How do early-life adverse childhood experiences mediate the relationship between childhood socioeconomic conditions and adolescent health outcomes in the UK?



Straatmann, Viviane S, Lai, Eric, Law, Catherine, Whitehead, Margaret ORCID: 0000-0001-5614-6576, Strandberg-Larsen, Katrine and Taylor-Robinson, David ORCID: 0000-0002-5828-7724
(2020) How do early-life adverse childhood experiences mediate the relationship between childhood socioeconomic conditions and adolescent health outcomes in the UK? Journal of Epidemiology and Community Health, 74 (11). pp. 969-975.

This is the latest version of this item.

Access the full-text of this item by clicking on the Open Access link.
[thumbnail of jech-2020-213817.full.pdf] Text
jech-2020-213817.full.pdf - Published version

Download (321kB) | Preview

Abstract

Background Both adverse childhood experiences (ACEs) and adverse childhood socioeconomic conditions (SECs) in early life are associated with poor outcomes across the life course. However, the complex interrelationships between childhood SECs and ACEs are unclear, as are the consequences for health outcomes beyond childhood. We therefore assessed the extent to which early-life ACEs mediate the relationship between SECs and socioemotional behavioural problems, cognitive disability and overweight/obesity in adolescence. Methods We used longitudinal data from the UK Millennium Cohort Study (MSC). Outcomes assessed at age 14 were socioemotional behavioural problems, cognitive disability and overweight/obesity. SECs at birth were measured by maternal education. Potentially mediating ACEs measured up to 5 years were verbal and physical maltreatment, parental drug use, domestic violence, parental divorce, maternal mental illness and high frequency of parental alcohol use. We used counterfactual mediation analysis to assess the extent to which ACEs mediate the association between SECs at birth and behavioural, cognitive and physical outcomes at age 14, estimating total (TE), natural direct and indirect effects, and mediated proportions. Results Children with disadvantaged SECs were more likely to have socioemotional behavioural problems (relative risk (RR) 3.85, 95% CI 2.48 to 5.97), cognitive disability (RR 3.87, 95% CI 2.33 to 6.43) and overweight/obesity (RR 1.61, 95% CI 1.32 to 1.95), compared to those with more advantaged SECs. Overall, 18% of the TE of SECs on socioemotional behavioural problems was mediated through all ACEs investigated. For cognitive disability and overweight/obese, the proportions mediated were 13% and 19%, respectively. Conclusion ACEs measured up to age 5 years in the MCS explained about one-sixth of inequalities in adolescents behavioural, cognitive and physical outcomes.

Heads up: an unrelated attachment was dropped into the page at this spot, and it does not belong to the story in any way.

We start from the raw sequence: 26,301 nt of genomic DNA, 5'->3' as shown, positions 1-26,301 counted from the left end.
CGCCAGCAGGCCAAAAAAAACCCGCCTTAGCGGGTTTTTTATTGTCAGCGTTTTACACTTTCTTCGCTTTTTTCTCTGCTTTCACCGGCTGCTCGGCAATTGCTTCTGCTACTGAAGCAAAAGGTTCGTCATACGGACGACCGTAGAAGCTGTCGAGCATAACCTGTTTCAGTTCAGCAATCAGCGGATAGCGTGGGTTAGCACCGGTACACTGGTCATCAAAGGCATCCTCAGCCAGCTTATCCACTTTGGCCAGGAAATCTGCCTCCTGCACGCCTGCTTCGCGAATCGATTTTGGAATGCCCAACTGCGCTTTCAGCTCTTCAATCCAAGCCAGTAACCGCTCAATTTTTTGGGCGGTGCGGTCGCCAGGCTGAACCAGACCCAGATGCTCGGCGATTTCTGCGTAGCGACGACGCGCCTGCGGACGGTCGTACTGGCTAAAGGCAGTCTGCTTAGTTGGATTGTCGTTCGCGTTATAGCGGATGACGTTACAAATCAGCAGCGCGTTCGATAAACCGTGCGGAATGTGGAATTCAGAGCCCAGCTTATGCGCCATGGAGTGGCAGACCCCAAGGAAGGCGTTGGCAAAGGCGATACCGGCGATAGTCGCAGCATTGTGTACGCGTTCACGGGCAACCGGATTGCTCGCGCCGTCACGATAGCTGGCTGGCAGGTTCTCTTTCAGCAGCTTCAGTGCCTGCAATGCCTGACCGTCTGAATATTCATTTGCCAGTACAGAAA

Item Type: Article
Uncontrolled Keywords: Health inequalities, cohort studies, child health, public health
Depositing User: Symplectic Admin
Date Deposited: 17 Sep 2020 10:07
Last Modified: 18 Jan 2023 23:32
DOI: 10.1136/jech-2020-213817
Open Access URL: https://jech.bmj.com/content/jech/early/2020/08/26...
Related URLs:
URI: https://livrepository.liverpool.ac.uk/id/eprint/3101541

Available Versions of this Item